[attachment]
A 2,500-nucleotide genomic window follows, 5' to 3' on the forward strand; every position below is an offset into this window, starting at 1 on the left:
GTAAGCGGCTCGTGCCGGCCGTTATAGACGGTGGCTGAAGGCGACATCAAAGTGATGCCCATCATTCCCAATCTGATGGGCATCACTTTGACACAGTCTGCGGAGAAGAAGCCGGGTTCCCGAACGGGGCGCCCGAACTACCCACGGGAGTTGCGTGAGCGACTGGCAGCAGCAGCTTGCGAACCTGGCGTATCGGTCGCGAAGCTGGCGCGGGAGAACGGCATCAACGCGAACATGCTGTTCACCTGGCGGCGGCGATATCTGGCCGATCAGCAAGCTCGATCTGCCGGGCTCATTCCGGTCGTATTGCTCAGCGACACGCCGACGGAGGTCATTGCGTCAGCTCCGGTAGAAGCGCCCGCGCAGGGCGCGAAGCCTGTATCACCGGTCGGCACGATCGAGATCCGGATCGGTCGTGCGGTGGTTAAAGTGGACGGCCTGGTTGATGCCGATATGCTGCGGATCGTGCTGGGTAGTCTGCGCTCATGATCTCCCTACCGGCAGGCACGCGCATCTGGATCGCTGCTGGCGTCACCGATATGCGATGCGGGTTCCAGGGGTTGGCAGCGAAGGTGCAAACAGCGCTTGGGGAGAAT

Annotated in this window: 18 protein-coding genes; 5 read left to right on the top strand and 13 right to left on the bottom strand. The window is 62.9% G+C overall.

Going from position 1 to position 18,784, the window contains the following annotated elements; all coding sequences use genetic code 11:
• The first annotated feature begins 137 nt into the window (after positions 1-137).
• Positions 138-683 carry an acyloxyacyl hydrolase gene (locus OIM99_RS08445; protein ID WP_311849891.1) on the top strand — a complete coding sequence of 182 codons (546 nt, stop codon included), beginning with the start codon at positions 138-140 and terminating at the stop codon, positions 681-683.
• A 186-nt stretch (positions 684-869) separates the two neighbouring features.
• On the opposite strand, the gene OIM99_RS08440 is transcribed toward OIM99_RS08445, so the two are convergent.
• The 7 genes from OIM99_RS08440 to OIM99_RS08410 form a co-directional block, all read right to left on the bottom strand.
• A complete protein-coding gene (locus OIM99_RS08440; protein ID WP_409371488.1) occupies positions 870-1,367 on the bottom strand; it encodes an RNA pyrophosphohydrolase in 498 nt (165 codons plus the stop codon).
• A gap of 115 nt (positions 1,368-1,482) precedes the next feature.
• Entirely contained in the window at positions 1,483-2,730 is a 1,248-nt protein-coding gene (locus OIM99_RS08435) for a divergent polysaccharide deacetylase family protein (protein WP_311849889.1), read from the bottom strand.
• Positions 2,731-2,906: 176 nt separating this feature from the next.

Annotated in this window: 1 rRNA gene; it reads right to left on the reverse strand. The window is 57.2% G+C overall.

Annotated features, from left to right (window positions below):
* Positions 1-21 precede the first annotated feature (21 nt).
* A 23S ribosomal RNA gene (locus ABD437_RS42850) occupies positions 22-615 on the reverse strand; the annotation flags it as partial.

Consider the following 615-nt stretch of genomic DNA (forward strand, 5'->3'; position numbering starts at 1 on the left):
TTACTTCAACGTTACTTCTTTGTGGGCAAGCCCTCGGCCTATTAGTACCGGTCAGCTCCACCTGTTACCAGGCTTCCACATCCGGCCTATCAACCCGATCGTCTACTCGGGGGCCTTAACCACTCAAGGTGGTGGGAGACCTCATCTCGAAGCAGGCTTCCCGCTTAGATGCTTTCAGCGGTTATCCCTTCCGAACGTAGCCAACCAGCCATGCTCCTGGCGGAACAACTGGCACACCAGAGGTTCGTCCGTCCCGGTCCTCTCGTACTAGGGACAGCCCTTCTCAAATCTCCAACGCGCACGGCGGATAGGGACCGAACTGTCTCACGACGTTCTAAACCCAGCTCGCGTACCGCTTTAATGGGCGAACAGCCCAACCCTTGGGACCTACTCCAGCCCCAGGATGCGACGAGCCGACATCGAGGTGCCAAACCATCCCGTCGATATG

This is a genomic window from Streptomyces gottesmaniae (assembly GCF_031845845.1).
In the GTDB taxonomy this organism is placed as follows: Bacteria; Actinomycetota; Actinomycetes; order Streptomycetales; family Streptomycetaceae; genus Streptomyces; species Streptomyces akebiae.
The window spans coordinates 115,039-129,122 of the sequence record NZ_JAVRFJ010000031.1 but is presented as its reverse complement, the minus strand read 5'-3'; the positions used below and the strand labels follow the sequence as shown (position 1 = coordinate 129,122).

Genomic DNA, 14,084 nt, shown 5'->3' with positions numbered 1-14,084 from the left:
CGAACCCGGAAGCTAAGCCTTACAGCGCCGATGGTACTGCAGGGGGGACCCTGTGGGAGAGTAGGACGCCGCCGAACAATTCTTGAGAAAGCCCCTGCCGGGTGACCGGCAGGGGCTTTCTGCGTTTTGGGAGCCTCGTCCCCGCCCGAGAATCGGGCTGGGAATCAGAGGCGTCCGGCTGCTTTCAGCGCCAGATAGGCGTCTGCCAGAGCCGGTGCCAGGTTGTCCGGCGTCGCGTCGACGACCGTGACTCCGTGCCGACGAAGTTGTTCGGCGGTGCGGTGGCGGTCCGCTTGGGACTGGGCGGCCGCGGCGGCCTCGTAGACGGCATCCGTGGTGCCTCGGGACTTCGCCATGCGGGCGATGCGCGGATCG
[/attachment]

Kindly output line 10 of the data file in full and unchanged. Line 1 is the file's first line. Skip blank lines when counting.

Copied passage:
• A complete protein-coding gene (locus OIM99_RS08440; protein ID WP_409371488.1) occupies positions 870-1,367 on the bottom strand; it encodes an RNA pyrophosphohydrolase in 498 nt (165 codons plus the stop codon).